Devaluing the Employee: Under the pressure of daily business, the temptation to postpone or cancel meetings can be intense. However, the message this sends to employees is that they aren’t important. 

Even more, the employee sees it as a personal devaluation and a statement about their priority with you.  

Likewise, if you commit to an action, make sure you circle back with them with an update. If no progress has been made in a while, it is even more important to let them know that you haven’t forgotten but aren’t making the progress you expected. Essentially, follow up with them as you expect them to do with you. Anything less, and you can destroy months of trust-building.  

Common Mistakes to Avoid 

Lack of Preparation: Failure to plan discussion topics and questions leads to unproductive meetings and sends a message that the meeting is not important. Part of planning is understanding who you will be talking to. Talk to their immediate supervisor. Be sure of their role and responsibilities, what they do well, and what they contribute to the team. Use this opportunity to discover more about their aspirations and development opportunities. 

Lack of Follow-up: As mentioned earlier, nothing speaks more loudly about your commitment than follow-up. If you say you will do something, model the accountability you need from your team and show yourself trustworthy. 

Cancellations: Regularly canceling skip-level meetings sends a negative message. Prioritize these commitments to maintain trust and transparency. Resist this temptation at all costs. If you must reschedule, make it personal.  Do it yourself rather than pass it off to your assistant.     

Investigation: Questions are important for good conversation and providing insight. However, if the questions sound probing or more like an inquisition rather than a genuine interest in understanding the employee’s situation, it can create a very uncomfortable experience. The employee will be guarded in their answers, wary of what you will do with the information and how it will reflect on them. Use open-ended questions that focus on helping the employee be successful. 

Best Practices to Master Skip-Level Meetings

Create a Welcoming Environment: Meeting with a senior manager can be intimidating. It is up to you to put the employee at ease. Be relatable and approachable. Keep your scheduled appointment and be on time. 

Ask Open-Ended Questions: Encourage open dialogue by asking questions that invite them to show their best. Then, work into the concerns, but from the perspective of improvement, not fault-finding. In return, provide feedback to them about what you see in them personally, the team, and what you need to do your job better.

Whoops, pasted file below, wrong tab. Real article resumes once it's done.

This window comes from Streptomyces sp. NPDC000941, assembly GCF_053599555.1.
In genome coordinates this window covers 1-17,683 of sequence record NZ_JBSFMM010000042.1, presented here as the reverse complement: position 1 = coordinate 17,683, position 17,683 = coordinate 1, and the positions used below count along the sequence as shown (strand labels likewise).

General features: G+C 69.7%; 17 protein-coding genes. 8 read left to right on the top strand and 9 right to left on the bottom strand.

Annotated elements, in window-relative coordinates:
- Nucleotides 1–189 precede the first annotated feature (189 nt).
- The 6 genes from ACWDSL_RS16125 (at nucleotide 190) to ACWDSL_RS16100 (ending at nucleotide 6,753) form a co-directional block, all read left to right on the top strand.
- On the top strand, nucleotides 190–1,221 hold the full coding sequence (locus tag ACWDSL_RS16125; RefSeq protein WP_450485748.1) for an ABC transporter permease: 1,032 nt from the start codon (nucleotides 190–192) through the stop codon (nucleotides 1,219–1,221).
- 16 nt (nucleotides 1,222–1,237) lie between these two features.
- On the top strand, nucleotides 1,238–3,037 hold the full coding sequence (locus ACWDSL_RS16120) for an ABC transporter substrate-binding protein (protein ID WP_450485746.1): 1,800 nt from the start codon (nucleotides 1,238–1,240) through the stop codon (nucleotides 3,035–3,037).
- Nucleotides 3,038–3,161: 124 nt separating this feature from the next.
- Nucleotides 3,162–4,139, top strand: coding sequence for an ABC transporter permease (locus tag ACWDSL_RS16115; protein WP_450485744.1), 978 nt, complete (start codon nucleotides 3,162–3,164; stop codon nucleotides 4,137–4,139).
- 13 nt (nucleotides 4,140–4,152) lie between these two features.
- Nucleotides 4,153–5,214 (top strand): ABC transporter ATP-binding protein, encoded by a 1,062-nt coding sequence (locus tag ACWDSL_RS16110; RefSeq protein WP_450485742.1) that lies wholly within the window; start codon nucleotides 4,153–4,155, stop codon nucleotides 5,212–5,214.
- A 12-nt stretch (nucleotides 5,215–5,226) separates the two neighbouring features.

• What are you most proud of? 
  • What would you say are the greatest strengths of your team? 
  • What is working well? How can we improve on it?
  • What needs to change for you to do your job better? 
  • What help do you need? 

Avoid Triangulation: It’s not uncommon for concerns or issues about others to bubble up in the conversation. Avoid getting in the middle and encourage them to address the issue directly with the people involved.   

Follow-up: We have already emphasized the importance of the leader following up on the commitments made, but it is equally important that the employee do the same. Note any commitments made and agree on a follow-up date before concluding the meeting. If neither party has provided a timely update, assure the employee that it is okay to check in with you regarding the status. Accountability goes both ways. 

Skip-level meetings for relationship-building.


Remember, skip-level meetings are about understanding, supporting, and improving. They are about creating healthy relationships and two-way communication. They are not about catching mistakes or finding fodder for a performance review. 

Recognize skip-levels as an important leadership and management tool that will reap incredible benefits in your relationship with your team, including their loyalty and engagement.

Embrace these meetings and see your team become more connected, more productive, more satisfied, and far less likely to leave. 

If you are uncertain on where to begin, you can schedule a call with us and we can discuss and guide you on taking the first step.  

Book a Call with KMP Consultants